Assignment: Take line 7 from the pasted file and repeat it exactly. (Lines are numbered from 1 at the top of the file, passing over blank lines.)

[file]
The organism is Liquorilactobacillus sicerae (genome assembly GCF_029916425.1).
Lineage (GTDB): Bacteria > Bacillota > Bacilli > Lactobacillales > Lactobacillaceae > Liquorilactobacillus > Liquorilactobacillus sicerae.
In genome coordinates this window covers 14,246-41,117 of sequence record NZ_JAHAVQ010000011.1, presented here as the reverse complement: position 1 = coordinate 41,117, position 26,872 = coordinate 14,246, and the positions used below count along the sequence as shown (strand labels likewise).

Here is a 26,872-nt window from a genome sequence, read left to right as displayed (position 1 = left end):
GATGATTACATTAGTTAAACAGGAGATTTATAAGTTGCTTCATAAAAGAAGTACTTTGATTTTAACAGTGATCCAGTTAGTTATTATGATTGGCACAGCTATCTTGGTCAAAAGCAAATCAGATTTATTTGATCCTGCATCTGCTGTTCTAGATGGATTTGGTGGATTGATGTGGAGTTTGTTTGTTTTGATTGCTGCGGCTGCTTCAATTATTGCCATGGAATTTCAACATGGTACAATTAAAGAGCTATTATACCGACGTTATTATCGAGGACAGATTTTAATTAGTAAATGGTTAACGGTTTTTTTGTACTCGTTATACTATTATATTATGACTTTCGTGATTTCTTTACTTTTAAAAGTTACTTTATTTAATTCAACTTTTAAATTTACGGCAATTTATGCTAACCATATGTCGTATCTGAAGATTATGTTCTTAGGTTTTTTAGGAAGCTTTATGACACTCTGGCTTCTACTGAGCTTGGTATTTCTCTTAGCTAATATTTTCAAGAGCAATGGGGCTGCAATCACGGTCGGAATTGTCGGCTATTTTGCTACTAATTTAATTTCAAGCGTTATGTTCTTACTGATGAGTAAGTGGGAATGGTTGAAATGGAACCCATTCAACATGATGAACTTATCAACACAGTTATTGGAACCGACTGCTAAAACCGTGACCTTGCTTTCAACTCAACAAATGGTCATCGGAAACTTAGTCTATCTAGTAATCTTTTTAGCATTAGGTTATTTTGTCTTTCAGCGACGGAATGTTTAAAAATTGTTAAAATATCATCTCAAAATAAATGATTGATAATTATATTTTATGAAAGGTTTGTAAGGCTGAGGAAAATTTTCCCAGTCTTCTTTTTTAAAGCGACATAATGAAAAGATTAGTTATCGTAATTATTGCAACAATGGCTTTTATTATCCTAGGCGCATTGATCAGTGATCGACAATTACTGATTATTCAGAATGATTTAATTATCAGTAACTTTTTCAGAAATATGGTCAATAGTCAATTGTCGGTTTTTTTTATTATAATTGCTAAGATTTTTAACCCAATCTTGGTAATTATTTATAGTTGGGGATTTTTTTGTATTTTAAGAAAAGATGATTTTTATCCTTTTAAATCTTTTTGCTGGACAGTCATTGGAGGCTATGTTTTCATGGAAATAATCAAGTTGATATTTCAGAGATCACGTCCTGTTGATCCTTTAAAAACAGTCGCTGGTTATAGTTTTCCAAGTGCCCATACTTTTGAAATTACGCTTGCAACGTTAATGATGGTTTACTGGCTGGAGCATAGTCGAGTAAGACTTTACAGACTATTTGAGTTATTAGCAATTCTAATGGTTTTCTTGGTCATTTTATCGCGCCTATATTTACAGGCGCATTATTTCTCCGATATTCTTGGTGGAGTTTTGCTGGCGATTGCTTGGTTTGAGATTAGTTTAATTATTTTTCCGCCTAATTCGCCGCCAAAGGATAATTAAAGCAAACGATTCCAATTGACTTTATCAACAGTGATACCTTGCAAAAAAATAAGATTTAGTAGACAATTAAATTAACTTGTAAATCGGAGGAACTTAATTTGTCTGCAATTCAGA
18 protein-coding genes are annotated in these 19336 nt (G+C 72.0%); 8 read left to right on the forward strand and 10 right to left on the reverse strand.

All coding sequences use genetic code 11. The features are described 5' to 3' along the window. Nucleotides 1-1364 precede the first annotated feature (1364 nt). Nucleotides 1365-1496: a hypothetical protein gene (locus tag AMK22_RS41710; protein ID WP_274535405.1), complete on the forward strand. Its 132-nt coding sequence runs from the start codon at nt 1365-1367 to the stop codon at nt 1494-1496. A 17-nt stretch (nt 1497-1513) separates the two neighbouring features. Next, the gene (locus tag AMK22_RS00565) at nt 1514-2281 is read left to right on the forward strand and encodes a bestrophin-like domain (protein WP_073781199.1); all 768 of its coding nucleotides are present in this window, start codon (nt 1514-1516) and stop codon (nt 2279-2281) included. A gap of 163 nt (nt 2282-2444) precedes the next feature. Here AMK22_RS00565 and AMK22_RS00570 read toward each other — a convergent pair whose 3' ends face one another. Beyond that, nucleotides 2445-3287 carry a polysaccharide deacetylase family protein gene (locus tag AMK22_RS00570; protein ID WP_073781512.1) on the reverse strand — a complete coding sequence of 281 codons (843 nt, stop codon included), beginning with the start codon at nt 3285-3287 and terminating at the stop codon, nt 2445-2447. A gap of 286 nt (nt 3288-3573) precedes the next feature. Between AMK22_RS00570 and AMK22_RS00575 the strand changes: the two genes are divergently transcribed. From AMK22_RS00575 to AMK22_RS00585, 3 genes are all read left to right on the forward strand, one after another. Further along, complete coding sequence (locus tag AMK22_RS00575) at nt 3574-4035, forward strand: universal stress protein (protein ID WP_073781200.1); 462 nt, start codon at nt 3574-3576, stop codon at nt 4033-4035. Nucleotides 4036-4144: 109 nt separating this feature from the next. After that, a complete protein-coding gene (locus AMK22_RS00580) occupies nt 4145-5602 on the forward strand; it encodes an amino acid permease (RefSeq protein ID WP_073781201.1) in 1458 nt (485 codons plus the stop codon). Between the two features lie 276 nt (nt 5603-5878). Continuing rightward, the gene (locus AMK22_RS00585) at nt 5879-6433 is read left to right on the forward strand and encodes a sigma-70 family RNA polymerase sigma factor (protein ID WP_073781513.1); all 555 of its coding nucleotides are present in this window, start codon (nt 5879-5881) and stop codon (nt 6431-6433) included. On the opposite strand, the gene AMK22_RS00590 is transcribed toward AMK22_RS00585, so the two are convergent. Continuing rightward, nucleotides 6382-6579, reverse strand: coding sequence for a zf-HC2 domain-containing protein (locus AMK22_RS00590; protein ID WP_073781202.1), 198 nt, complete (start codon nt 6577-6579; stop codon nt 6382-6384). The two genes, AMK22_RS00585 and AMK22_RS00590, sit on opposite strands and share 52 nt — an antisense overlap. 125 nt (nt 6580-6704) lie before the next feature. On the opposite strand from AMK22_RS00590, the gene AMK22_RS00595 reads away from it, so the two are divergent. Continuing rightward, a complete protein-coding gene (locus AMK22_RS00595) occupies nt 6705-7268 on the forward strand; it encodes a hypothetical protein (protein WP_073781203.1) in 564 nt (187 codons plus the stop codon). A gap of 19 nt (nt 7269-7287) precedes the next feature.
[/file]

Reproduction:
All coding sequences use genetic code 11. The features are described 5' to 3' along the window. Nucleotides 1-1364 precede the first annotated feature (1364 nt). Nucleotides 1365-1496: a hypothetical protein gene (locus tag AMK22_RS41710; protein ID WP_274535405.1), complete on the forward strand. Its 132-nt coding sequence runs from the start codon at nt 1365-1367 to the stop codon at nt 1494-1496. A 17-nt stretch (nt 1497-1513) separates the two neighbouring features. Next, the gene (locus tag AMK22_RS00565) at nt 1514-2281 is read left to right on the forward strand and encodes a bestrophin-like domain (protein WP_073781199.1); all 768 of its coding nucleotides are present in this window, start codon (nt 1514-1516) and stop codon (nt 2279-2281) included. A gap of 163 nt (nt 2282-2444) precedes the next feature. Here AMK22_RS00565 and AMK22_RS00570 read toward each other — a convergent pair whose 3' ends face one another. Beyond that, nucleotides 2445-3287 carry a polysaccharide deacetylase family protein gene (locus tag AMK22_RS00570; protein ID WP_073781512.1) on the reverse strand — a complete coding sequence of 281 codons (843 nt, stop codon included), beginning with the start codon at nt 3285-3287 and terminating at the stop codon, nt 2445-2447. A gap of 286 nt (nt 3288-3573) precedes the next feature. Between AMK22_RS00570 and AMK22_RS00575 the strand changes: the two genes are divergently transcribed. From AMK22_RS00575 to AMK22_RS00585, 3 genes are all read left to right on the forward strand, one after another. Further along, complete coding sequence (locus tag AMK22_RS00575) at nt 3574-4035, forward strand: universal stress protein (protein ID WP_073781200.1); 462 nt, start codon at nt 3574-3576, stop codon at nt 4033-4035. Nucleotides 4036-4144: 109 nt separating this feature from the next. After that, a complete protein-coding gene (locus AMK22_RS00580) occupies nt 4145-5602 on the forward strand; it encodes an amino acid permease (RefSeq protein ID WP_073781201.1) in 1458 nt (485 codons plus the stop codon). Between the two features lie 276 nt (nt 5603-5878). Continuing rightward, the gene (locus AMK22_RS00585) at nt 5879-6433 is read left to right on the forward strand and encodes a sigma-70 family RNA polymerase sigma factor (protein ID WP_073781513.1); all 555 of its coding nucleotides are present in this window, start codon (nt 5879-5881) and stop codon (nt 6431-6433) included. On the opposite strand, the gene AMK22_RS00590 is transcribed toward AMK22_RS00585, so the two are convergent. Continuing rightward, nucleotides 6382-6579, reverse strand: coding sequence for a zf-HC2 domain-containing protein (locus AMK22_RS00590; protein ID WP_073781202.1), 198 nt, complete (start codon nt 6577-6579; stop codon nt 6382-6384). The two genes, AMK22_RS00585 and AMK22_RS00590, sit on opposite strands and share 52 nt — an antisense overlap. 125 nt (nt 6580-6704) lie before the next feature. On the opposite strand from AMK22_RS00590, the gene AMK22_RS00595 reads away from it, so the two are divergent. Continuing rightward, a complete protein-coding gene (locus AMK22_RS00595) occupies nt 6705-7268 on the forward strand; it encodes a hypothetical protein (protein WP_073781203.1) in 564 nt (187 codons plus the stop codon). A gap of 19 nt (nt 7269-7287) precedes the next feature.